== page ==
Two of the nation's largest banks are about to become stakeholders in the Mall of America as its principal owner, Triple Five, is close to a deal to restructure its debt after defaulting on a loan for another megamall project.
JPMorgan Chase, Goldman Sachs, and other real estate investors will wind up with nearly half of the ownership in the Bloomington mall, according to a report in the Financial Times that cited anonymous sources who said the deal could close as soon as this week.
That group of lenders backed Triple Five's $1.67 billion construction loan on its massive American dream project in New Jersey. That project has been beleaguered by years of delays and was slated to finally open its retail portion in March 2020. But then the pandemic hit, delaying its opening for more than six months.
A few years ago, Bloomington city officials raised concerns when they discovered that Triple Five had offered the Mall of America and its West Edmonton Mall as collateral in order to secure the construction loan in 2017 for American dream.
Triple Five executives told the Bloomington City Council and the Bloomington Port Authority earlier this month that the significant cash flow problems created by the pandemic would likely mean that the lenders will secure a minority stake in Mall of America and the West Edmonton Mall.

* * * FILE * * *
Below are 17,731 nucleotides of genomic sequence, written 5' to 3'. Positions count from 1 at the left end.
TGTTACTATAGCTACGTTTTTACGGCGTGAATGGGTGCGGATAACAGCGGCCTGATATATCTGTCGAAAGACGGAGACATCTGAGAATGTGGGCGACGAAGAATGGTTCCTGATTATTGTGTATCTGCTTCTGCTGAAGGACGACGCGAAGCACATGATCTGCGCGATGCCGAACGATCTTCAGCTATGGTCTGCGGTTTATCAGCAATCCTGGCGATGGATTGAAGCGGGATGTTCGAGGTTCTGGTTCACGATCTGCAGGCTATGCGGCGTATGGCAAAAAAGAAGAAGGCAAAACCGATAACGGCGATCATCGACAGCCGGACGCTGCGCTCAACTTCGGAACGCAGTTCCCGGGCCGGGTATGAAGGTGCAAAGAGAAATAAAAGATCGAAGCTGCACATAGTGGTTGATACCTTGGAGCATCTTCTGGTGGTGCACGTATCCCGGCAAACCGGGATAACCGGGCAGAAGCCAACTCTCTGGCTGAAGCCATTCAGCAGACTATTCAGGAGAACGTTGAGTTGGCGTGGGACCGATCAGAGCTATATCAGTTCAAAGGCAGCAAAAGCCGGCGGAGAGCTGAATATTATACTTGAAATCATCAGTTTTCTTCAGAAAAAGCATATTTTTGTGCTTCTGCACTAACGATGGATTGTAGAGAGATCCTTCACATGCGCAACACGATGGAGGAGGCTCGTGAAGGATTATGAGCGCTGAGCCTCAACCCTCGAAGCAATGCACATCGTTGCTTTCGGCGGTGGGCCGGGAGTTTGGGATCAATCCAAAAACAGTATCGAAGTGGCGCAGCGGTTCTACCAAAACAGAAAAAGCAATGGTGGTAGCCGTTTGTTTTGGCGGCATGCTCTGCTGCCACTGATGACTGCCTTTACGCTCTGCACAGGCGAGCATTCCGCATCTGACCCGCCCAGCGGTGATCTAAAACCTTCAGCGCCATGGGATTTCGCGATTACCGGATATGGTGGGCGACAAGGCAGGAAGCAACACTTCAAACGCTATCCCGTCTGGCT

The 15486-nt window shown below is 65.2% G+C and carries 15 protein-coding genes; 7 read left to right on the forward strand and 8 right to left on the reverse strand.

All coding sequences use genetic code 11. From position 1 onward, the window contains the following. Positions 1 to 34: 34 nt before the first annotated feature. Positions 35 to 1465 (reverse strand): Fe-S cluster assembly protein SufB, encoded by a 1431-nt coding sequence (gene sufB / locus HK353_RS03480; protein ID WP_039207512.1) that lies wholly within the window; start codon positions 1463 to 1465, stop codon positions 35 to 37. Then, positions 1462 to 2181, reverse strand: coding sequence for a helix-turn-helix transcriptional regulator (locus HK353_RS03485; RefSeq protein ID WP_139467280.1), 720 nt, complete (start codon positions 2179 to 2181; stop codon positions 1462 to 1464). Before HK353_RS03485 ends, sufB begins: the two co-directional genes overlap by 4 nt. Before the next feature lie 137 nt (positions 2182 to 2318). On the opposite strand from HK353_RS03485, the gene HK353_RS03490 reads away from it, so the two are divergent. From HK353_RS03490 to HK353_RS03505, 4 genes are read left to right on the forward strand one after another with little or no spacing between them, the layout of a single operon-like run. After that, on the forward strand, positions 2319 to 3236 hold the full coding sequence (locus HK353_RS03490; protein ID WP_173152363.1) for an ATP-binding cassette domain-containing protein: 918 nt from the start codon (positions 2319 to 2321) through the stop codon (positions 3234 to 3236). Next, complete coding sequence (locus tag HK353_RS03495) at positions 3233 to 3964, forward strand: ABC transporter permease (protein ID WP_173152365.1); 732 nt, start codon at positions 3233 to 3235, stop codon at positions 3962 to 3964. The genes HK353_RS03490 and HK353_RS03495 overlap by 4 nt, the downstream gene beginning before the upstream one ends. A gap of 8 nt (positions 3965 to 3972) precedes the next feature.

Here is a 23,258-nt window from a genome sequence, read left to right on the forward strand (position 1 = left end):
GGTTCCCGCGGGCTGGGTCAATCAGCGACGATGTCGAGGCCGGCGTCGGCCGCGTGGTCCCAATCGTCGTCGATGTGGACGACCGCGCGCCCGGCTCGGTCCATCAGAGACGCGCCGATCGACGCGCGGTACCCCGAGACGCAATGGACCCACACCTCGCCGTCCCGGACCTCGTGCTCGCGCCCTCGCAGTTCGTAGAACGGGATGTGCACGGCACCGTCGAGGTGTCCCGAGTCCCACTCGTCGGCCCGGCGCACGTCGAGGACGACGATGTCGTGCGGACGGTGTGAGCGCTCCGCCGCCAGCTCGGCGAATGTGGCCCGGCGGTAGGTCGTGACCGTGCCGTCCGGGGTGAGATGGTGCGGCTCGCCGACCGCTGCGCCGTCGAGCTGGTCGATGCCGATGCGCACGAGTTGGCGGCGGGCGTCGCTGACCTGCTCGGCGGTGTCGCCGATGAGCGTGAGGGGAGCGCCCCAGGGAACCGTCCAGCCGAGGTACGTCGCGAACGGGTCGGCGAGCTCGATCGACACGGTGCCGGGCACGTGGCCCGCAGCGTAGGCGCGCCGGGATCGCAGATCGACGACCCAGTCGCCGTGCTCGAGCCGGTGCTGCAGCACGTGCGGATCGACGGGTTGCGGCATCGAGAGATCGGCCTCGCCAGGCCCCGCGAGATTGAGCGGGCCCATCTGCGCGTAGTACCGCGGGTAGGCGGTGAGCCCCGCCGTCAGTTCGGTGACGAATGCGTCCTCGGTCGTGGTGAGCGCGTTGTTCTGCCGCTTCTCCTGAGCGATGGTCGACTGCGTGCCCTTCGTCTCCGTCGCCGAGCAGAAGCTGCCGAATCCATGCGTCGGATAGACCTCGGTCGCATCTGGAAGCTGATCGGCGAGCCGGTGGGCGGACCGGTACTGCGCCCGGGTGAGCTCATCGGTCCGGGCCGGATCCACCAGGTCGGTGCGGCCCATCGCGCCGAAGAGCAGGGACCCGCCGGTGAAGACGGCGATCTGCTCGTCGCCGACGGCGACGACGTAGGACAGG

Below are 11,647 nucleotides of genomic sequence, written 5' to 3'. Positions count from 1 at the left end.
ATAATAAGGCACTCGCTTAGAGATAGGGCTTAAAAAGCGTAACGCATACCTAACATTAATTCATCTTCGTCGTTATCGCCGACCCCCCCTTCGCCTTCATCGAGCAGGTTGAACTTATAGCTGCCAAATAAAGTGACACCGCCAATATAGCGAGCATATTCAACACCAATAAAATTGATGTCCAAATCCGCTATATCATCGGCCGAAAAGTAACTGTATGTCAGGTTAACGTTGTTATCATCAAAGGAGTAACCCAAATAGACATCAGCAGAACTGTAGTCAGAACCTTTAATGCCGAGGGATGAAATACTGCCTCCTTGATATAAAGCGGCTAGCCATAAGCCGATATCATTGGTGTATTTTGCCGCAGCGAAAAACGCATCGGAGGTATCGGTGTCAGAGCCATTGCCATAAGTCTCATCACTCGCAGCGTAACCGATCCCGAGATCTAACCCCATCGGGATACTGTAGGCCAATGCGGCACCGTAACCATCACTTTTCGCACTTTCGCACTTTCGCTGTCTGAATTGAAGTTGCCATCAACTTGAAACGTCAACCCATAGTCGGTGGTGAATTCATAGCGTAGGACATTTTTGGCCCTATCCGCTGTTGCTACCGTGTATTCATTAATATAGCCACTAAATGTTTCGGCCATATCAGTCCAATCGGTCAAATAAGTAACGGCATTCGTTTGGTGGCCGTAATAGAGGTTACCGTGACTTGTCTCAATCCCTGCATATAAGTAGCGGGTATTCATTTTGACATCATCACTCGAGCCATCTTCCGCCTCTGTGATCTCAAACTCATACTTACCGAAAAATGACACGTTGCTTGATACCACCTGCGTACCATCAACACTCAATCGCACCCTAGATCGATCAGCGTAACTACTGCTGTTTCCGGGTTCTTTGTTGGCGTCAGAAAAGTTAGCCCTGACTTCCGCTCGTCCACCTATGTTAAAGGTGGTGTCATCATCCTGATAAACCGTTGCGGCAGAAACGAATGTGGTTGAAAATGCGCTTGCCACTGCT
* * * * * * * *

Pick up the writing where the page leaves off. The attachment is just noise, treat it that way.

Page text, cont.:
The deal was structured so Triple Five will retain 51%, while the lenders will get a 49% interest in it.
Kurt Hagen, a Triple Five executive, said at that meeting that if that happens, there will be no impact on Mall of America or its operations. He said it would mostly meant that just under half of the profits from Mall of America would go to the minority stakeholders.
"Lenders would have a non-controlling interest," he said. "And quite frankly, they have no interest in running a shopping mall. They're very confident in Triple Five's ability to do so."
He added that it would have been better for Triple Five financially if a hurricane hit the mall, or if it had been burned down in a fire because then it would have been covered by insurance.
"This pandemic we didn't see coming has not been covered is and the worst scenario imaginable," he said.
The report in the Financial Times noted that it was unclear if the lenders would likely continue as minority stakeholders long-term or if they might try to sell their positions.©2021 StarTribune. Visit at startribune.com. Distributed by Tribune Content Agency, LLC.